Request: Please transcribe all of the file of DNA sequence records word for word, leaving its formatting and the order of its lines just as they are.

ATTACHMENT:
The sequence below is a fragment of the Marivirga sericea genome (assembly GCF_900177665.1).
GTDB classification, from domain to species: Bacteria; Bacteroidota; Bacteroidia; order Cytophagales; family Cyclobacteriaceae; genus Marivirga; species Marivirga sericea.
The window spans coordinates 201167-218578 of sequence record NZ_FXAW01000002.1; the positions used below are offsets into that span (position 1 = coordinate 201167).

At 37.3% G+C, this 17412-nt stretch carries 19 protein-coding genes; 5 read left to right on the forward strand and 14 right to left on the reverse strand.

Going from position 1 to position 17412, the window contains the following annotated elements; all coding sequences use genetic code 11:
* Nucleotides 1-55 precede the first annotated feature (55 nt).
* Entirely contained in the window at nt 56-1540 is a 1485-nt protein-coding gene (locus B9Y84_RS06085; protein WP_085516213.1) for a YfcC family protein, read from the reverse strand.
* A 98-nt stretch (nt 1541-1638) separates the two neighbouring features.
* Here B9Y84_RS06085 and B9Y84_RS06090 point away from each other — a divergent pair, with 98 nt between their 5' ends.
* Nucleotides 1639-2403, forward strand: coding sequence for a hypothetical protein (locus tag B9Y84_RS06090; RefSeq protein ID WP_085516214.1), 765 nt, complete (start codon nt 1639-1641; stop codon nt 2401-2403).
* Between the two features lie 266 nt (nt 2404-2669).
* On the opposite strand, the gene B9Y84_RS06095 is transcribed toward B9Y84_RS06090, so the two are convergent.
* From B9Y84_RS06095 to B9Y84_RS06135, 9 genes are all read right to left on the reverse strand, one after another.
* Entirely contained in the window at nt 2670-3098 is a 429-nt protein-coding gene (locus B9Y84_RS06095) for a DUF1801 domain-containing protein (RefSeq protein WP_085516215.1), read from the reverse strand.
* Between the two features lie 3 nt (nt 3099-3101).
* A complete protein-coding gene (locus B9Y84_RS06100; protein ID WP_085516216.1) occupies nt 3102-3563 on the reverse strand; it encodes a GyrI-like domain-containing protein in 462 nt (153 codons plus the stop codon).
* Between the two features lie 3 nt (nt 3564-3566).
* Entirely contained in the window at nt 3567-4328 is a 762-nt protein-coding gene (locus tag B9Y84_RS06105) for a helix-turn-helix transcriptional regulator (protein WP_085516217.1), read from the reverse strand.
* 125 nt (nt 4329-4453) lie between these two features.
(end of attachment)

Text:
The sequence below is a fragment of the Marivirga sericea genome (assembly GCF_900177665.1).
GTDB classification, from domain to species: Bacteria; Bacteroidota; Bacteroidia; order Cytophagales; family Cyclobacteriaceae; genus Marivirga; species Marivirga sericea.
The window spans coordinates 201167-218578 of sequence record NZ_FXAW01000002.1; the positions used below are offsets into that span (position 1 = coordinate 201167).

At 37.3% G+C, this 17412-nt stretch carries 19 protein-coding genes; 5 read left to right on the forward strand and 14 right to left on the reverse strand.

Going from position 1 to position 17412, the window contains the following annotated elements; all coding sequences use genetic code 11:
* Nucleotides 1-55 precede the first annotated feature (55 nt).
* Entirely contained in the window at nt 56-1540 is a 1485-nt protein-coding gene (locus B9Y84_RS06085; protein WP_085516213.1) for a YfcC family protein, read from the reverse strand.
* A 98-nt stretch (nt 1541-1638) separates the two neighbouring features.
* Here B9Y84_RS06085 and B9Y84_RS06090 point away from each other — a divergent pair, with 98 nt between their 5' ends.
* Nucleotides 1639-2403, forward strand: coding sequence for a hypothetical protein (locus tag B9Y84_RS06090; RefSeq protein ID WP_085516214.1), 765 nt, complete (start codon nt 1639-1641; stop codon nt 2401-2403).
* Between the two features lie 266 nt (nt 2404-2669).
* On the opposite strand, the gene B9Y84_RS06095 is transcribed toward B9Y84_RS06090, so the two are convergent.
* From B9Y84_RS06095 to B9Y84_RS06135, 9 genes are all read right to left on the reverse strand, one after another.
* Entirely contained in the window at nt 2670-3098 is a 429-nt protein-coding gene (locus B9Y84_RS06095) for a DUF1801 domain-containing protein (RefSeq protein WP_085516215.1), read from the reverse strand.
* Between the two features lie 3 nt (nt 3099-3101).
* A complete protein-coding gene (locus B9Y84_RS06100; protein ID WP_085516216.1) occupies nt 3102-3563 on the reverse strand; it encodes a GyrI-like domain-containing protein in 462 nt (153 codons plus the stop codon).
* Between the two features lie 3 nt (nt 3564-3566).
* Entirely contained in the window at nt 3567-4328 is a 762-nt protein-coding gene (locus tag B9Y84_RS06105) for a helix-turn-helix transcriptional regulator (protein WP_085516217.1), read from the reverse strand.
* 125 nt (nt 4329-4453) lie between these two features.